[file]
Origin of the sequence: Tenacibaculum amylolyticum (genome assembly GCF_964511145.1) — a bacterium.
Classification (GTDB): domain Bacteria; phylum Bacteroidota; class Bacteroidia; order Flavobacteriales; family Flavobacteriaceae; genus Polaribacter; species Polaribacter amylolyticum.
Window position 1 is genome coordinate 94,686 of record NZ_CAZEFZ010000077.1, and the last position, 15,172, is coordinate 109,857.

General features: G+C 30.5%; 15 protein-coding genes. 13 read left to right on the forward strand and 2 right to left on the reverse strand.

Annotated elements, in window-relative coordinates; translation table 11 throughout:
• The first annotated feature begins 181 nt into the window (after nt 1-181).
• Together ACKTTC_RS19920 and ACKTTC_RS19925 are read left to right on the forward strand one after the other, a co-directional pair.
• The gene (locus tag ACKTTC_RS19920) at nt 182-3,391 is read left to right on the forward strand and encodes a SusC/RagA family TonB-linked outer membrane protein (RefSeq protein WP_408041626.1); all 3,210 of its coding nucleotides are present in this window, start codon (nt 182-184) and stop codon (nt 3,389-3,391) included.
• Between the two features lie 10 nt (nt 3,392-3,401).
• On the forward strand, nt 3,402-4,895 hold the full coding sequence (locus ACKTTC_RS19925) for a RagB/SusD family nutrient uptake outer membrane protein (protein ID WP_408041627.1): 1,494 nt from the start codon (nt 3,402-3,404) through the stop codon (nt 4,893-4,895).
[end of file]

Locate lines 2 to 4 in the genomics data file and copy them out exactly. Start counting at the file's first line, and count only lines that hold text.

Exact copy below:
Classification (GTDB): domain Bacteria; phylum Bacteroidota; class Bacteroidia; order Flavobacteriales; family Flavobacteriaceae; genus Polaribacter; species Polaribacter amylolyticum.
Window position 1 is genome coordinate 94,686 of record NZ_CAZEFZ010000077.1, and the last position, 15,172, is coordinate 109,857.

General features: G+C 30.5%; 15 protein-coding genes. 13 read left to right on the forward strand and 2 right to left on the reverse strand.